At a time when many people in politics and the peace movement are focussing on the centenary of the start of the First World War, it may be thought inappropriate to bring out a book concerning the re-run 20 years later. Ann Kramer’s book, however, is a salutary reminder, not only of the irony of HG Wells’s 1914 book title (The War that Will End War) but also of the strength of the Second World War pacifist movement that largely had its roots in the struggle against the earlier war.
It is 30 years since Rachel Barker’s Conscience, Government and War, and 60 since Denis Hayes’ classic, Challenge of Conscience, and, while giving a general overview of the way the system worked, Kramer complements her forerunners by extensive use of direct quotation from the COs themselves.
Many of these are derived from the Imperial War Museum’s audio recordings of war resisters and some from interviews by the author.
Together, they show conscientious objectors in all their infinite variety. There never was a stereotypical CO: there were absolutists and alternativists [those prepared to undertake alternative civilian work not under any military control – eds]; the wholly-convinced and the self-doubters; the religious, the agnostic and the atheist; the political and the humanitarian.
And while some went to prison, others worked in the fields and down the mines, as human guinea pigs for researching scabies, in pioneering social work in the Pacifist Service Units (travelling abroad as far as China with the Friends Ambulance Unit), and as non-combatants in the army (even parachuting into Normandy as paramedics on D-Day).
Their numbers included the unknown and the well-known (including Benjamin Britten, Christopher Fry, Donald Swann, Michael Tippett).
Women are well-represented among the interviewees, although, because conscription was applied to women in a very limited way, there were only 1,000 women objectors compared with 60,000 men.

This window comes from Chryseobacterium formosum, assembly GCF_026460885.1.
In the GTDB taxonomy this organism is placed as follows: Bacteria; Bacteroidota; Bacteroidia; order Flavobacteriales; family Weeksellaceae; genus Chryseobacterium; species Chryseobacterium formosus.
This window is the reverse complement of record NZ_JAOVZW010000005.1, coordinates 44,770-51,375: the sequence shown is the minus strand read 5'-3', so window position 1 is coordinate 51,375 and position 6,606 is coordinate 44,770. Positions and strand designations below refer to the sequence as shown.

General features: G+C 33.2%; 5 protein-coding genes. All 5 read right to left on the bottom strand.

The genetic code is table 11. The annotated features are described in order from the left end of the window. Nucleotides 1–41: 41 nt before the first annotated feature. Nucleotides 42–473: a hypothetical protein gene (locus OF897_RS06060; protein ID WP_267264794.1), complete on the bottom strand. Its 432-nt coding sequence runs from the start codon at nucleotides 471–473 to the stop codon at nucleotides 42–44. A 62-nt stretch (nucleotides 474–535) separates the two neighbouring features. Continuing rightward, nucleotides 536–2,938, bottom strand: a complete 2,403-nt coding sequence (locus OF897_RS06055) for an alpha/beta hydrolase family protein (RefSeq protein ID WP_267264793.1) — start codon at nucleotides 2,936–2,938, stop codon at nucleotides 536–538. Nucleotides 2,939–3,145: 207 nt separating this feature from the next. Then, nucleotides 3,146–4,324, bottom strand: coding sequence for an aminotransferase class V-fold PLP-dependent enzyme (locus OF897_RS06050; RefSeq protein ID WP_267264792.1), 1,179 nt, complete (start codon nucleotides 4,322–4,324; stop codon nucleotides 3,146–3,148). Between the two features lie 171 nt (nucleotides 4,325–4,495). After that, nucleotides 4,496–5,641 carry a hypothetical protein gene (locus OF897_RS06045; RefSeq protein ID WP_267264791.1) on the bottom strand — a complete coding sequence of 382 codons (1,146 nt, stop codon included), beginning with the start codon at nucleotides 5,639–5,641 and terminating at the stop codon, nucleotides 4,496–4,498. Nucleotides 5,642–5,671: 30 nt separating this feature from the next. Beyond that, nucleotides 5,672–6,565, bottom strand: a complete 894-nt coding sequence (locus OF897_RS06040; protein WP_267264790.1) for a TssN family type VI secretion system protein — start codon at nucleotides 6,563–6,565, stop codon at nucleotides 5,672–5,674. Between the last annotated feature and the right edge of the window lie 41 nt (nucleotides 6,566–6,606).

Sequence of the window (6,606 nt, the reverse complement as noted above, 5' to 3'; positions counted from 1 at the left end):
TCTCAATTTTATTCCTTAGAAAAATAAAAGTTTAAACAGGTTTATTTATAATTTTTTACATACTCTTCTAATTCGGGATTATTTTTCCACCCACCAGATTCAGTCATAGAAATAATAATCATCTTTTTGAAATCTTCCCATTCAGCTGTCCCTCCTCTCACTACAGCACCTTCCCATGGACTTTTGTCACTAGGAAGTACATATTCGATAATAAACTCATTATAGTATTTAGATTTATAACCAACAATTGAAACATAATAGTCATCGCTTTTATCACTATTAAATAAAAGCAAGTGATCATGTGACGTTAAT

Industrial conscription – the direction of civilians into work deemed useful to the war economy – was enforced more evenly among the population, and the lack of recognition of conscientious objection to such work created problems and punishments for women as well as men. Similarly with compulsory fire-watching – monitoring domestic and commercial premises for fires from bombing.
The author points out that conscription continued (for young men only) until 1960, creating another 9,000 objectors, and recent wars have created a moral crisis for some volunteer soldiers. (Unfortunately there is no mention of the continuing right – established during the Second World War – to claim a discharge on the ground of having developed a conscientious objection to military involvement.)
Useful reading and resource lists will help to carry an enquirer forward.
Interestingly, and refreshingly, the book ends with the essential idiosyncrasy of the conscientious objector. The late writer Tony Parker reflected on what he would have done differently had he been faced with the CO decision more recently: instead of complying with the request to prove himself before a tribunal, he would have said (and others he had interviewed said the same): ‘I’m a conscientious objector. I’m not going to take part… you must do whatever you feel is necessary and I’m not even going to explain it to you’.